The riff to “Crazy Train” has been praised by many for utilizing the full minor scale, and has become a must for every guitarist to learn. Rhodes had to double all of his guitar parts, which means he had to play the same notes, exactly the same, twice throughout the entire recording process.

In 2009, the master ringtone for “Crazy Train” which features Rhode’s riff, was certified double platinum when it reached 2 million downloads.

3. “(I Can’t Get No) Satisfaction” by The Rolling Stones

There’s Definitely Satisfaction In This Riff

Arguably the best song from The Rolling Stones, Keith Richards fires off an incredible riff in “(I Can’t Get No) Satisfaction” that carries this entire track to another level. It’s hard to believe Richards composed this riff with hardly any effort. Story has it that Richards woke up late in a hotel room following a concert, grabbed his guitar and a tape recorder, and played the 8-note riff while mumbling the main line of the song before falling back asleep. Rumor has it that the tape contains a brief part of Richards playing the opening part of the song, and the rest is audio of him snoring.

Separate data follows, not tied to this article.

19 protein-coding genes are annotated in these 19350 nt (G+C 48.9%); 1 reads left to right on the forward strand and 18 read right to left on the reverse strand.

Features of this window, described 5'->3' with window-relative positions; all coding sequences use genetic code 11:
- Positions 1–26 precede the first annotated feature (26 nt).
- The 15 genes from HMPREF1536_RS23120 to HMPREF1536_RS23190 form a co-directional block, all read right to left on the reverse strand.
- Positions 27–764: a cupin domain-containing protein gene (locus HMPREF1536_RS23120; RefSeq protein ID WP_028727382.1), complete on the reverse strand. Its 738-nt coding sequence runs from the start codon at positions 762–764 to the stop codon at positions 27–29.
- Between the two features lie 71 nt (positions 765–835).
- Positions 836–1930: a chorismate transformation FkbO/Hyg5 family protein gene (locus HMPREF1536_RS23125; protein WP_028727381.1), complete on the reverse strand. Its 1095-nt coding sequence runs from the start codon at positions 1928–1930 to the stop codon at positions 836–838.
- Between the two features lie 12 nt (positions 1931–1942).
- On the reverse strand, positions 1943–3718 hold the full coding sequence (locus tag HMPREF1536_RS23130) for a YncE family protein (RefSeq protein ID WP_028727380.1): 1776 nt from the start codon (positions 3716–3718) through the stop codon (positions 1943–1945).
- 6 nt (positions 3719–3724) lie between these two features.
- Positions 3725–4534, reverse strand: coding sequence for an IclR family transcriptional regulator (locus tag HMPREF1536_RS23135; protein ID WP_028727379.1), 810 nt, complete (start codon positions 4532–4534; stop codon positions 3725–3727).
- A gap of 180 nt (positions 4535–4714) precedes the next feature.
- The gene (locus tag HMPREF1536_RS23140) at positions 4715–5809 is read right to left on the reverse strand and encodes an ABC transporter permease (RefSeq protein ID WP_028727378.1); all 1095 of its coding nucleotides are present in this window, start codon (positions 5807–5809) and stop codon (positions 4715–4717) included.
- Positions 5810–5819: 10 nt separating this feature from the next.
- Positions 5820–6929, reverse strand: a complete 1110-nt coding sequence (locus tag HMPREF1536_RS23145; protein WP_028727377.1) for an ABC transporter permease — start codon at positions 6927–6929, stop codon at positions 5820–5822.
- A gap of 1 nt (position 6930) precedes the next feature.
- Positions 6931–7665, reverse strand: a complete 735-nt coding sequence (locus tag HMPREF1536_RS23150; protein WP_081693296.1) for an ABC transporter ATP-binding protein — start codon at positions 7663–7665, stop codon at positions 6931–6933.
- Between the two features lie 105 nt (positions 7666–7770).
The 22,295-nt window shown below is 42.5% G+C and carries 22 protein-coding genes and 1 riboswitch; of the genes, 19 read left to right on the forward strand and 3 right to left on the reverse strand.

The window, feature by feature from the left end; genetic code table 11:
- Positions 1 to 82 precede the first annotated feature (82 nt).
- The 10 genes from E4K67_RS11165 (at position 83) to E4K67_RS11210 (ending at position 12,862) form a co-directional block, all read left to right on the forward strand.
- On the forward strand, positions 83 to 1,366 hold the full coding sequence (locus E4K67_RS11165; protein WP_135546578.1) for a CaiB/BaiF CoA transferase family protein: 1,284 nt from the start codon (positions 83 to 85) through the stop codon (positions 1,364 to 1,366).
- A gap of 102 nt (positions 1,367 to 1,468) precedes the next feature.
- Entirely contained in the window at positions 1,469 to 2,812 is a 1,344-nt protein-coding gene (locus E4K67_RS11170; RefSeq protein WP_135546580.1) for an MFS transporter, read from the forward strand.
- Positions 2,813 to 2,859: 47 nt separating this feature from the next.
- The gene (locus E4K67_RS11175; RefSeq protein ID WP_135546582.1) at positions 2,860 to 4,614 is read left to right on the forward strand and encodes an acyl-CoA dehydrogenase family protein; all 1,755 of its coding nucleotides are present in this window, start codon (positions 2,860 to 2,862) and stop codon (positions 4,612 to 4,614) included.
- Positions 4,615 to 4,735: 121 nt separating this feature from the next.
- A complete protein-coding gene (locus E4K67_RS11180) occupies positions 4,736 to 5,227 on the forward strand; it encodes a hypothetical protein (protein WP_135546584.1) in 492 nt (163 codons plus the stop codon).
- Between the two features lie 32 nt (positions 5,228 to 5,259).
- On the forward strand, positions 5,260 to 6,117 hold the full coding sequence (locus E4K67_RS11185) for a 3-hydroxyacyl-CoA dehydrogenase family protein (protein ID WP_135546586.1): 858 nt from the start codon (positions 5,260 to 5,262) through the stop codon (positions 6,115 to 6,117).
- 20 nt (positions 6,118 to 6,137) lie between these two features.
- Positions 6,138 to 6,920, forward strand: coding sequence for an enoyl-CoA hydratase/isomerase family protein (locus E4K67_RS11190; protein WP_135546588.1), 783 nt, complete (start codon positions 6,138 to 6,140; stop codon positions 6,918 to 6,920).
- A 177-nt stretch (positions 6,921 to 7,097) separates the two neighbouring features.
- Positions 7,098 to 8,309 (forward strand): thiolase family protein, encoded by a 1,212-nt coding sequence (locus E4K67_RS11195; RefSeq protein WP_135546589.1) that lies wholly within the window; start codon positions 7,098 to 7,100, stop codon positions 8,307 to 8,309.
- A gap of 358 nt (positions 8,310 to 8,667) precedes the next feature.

Fun Fact: The guitar riff is similar to Martha & the Vandellas “Dancing in the Street.” Richards thought that is where he got the idea, and was worried that it was too similar.

The way the bass and guitar accompany each other on the main riff is fantastic. In addition, Richard’s utilization of a fuzzbox creates a signature sound. The song’s original sound was folk-like, but the use of the fuzzbox gives it that strong rock feel. A ‘Stones’ concert is incomplete without this tune. The band plays this song at every show, and gave an unforgettable performance of it during the halftime show of Super Bowl XL. Mick Jagger states that the lyrics deal with the two different sides of America, being real and phony.

2. “Voodoo Child (Slight Return)” by The Jimi Hendrix Experience

We’re Glad Jimi Had A ‘Slight Return’ To This Track

You can listen to Jimi, but can you hear Jimi? Jimi Hendrix’s career was tragically short-lived. But in the little time he was with us, he gave us a countless number of incredible riffs, licks and solos. Jimi was light years ahead of his time and is the greatest to ever wield a guitar, left or right handed. “Voodoo Child (Slight Return)” is the best Hendrix riff. The original version of the song (“Voodoo Chile”) features a Delta-blues style. Hendrix took the song, sped it up and gave it a psychedelic rock sound and released it as “Voodoo Child (Slight Return).”